This past weekend I was at the Occupy Toronto protest taking place in St. James Park in Downtown Toronto. Sparked by the Occupy Wall Street protests, Toronto is one of hundreds of cities staging their own version of the protest. The event received considerable attention in the media in the days leading up to it; as a budding academic researching power and institutional change, I was curious to see the protests in person. One criticism that has been made about the Occupy Wall Street movement is the apparent lack of a concise or unified message. So, I was particularly interested in hearing protesters’ motivations for attending the protest as well as their views on where they believe changes need to be made in society.  

There were over 2000 people in the park when I arrived. The media presence was also notable with reporters and cameras lining the exterior. I spoke with several individuals during my time at the protest, many of whom were aligned with different groups. Some were environmental activists; some were from the Marxist Party of Canada; others were union members; while others (though less so) were simply concerned citizens. Although the Occupy Wall Street movement is quite diverse, the protesters appeared to have one overarching concern in common: the powerful role of corporations in shaping government policy and the effects it has on representative democracies.  

Perhaps surprisingly, research in management has had relatively little to say on the issue of corporations influencing governments in comparison to other areas of social inquiry; and some researchers, like Herman and Barley have acknowledged it. Recently, Barley conducted a careful study of the ways in which corporations influence government policy in the United States. He found that through lobbying, peak organizations, political action committees, trade associations, think tanks, and public relations firms, corporations have substantial means to formally and informally influence government policies.  Furthermore, Ferguson, a political scientist, has shown how future policies of presidential candidates can be predicted by where their campaign dollars came from.

Given the enormous influence corporations potentially have, they also arguably have a political responsibility, whereby they should use their political power to promote social as well as economic well-being. This view advocates for a proactive role for business in addressing social issues.  For example, this view would argue, corporations are can be a potential solution to the grievances of the Occupy Wall Street protesters rather than simply part of the problem. This view is particularly relevant if you accept the argument that governments are largely ‘handcuffed’ by corporate interests. Yet, when I asked protesters what they thought business should do to address their concerns, they had little to say.  Rather, protesters argued that it was the government’s role to change the structures that allow corporations to have so much influence in policy (e.g. U.S. campaign financing laws). A paradox that arises is how is government to change these structures if they are constrained by the very interests they are trying to regulate?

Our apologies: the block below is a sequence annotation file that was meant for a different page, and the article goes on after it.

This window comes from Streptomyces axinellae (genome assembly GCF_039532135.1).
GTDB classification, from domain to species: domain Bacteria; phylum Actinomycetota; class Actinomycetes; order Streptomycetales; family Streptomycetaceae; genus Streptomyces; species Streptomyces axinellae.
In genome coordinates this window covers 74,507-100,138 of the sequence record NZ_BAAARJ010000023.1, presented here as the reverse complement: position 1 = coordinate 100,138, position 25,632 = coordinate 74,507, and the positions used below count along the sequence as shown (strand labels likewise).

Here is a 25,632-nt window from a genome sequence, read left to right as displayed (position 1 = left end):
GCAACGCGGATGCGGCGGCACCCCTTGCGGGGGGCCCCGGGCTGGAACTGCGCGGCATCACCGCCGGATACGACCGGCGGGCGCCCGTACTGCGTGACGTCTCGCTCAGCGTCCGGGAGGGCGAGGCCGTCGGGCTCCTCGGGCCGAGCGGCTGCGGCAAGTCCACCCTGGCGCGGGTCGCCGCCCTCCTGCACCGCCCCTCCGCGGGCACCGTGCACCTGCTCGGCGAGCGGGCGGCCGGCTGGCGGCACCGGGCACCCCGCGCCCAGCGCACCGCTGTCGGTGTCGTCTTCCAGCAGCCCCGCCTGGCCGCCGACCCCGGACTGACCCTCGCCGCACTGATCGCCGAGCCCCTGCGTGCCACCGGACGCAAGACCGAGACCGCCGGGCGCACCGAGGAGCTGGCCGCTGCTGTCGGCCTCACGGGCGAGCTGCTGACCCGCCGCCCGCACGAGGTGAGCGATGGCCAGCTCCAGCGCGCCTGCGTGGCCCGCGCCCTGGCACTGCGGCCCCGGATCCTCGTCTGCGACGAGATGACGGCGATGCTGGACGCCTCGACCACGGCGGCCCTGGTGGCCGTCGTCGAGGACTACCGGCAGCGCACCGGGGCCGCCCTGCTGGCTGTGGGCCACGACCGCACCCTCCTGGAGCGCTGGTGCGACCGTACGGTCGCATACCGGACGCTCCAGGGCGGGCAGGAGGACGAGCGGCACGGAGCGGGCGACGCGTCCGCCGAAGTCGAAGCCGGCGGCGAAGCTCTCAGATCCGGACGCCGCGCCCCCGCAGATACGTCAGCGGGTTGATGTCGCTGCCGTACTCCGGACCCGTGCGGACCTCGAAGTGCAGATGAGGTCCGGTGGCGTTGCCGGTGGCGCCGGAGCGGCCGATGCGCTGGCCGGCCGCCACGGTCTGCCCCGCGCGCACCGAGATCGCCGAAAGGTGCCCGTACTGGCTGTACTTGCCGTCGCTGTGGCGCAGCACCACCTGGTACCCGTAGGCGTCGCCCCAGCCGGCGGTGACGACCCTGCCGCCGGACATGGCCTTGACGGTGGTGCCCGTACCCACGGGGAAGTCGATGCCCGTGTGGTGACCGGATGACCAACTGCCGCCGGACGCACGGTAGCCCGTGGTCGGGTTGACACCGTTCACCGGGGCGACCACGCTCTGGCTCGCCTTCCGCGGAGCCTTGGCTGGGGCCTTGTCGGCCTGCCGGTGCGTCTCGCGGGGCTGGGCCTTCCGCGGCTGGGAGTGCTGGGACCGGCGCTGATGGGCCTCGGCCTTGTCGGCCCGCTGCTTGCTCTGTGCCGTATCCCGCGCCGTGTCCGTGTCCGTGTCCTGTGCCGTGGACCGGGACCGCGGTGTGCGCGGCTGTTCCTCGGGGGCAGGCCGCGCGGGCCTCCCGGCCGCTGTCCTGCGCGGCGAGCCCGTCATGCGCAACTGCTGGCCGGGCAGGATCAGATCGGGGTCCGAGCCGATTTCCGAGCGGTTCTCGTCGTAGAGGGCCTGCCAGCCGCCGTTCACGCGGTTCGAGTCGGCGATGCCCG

This raises a lot of questions for management scholars.  First, what is the role of business in addressing social concerns, such as those raised by the Occupy Wall Street protestors?  Should business even have a role in addressing these concerns? Are the protestors correct to assume that business cannot play a productive role in addressing their grievances? How does government regulate corporations if they are controlled by corporate interests? These questions are going to become increasingly important if the relationship between business and government continues to grow fuzzier.

While researchers address the above issues, it is heartening to note evidence of corporations actively cooperating with government with regards to industry regulations. For example, in the Nordic European countries, many businesses have requested that governments actually increase national environmental regulations. The apparent rationale behind this is that strong government regulations will set a boundary for these companies to compete within, and thus, even the playing field.  Furthermore, companies with a strong environmental performance will have an advantage in this new regulatory environment, which provides significant incentives for companies to proactively address environmental concerns. Is it too far fetched to believe that financial institutions might also push for stricter regulations on their ability to influence government policies?  The protesters I met at Occupy Toronto certainly thought so. The way in which the ongoing Occupy Wall Street protests unfold will likely shed considerable light on questions of this nature.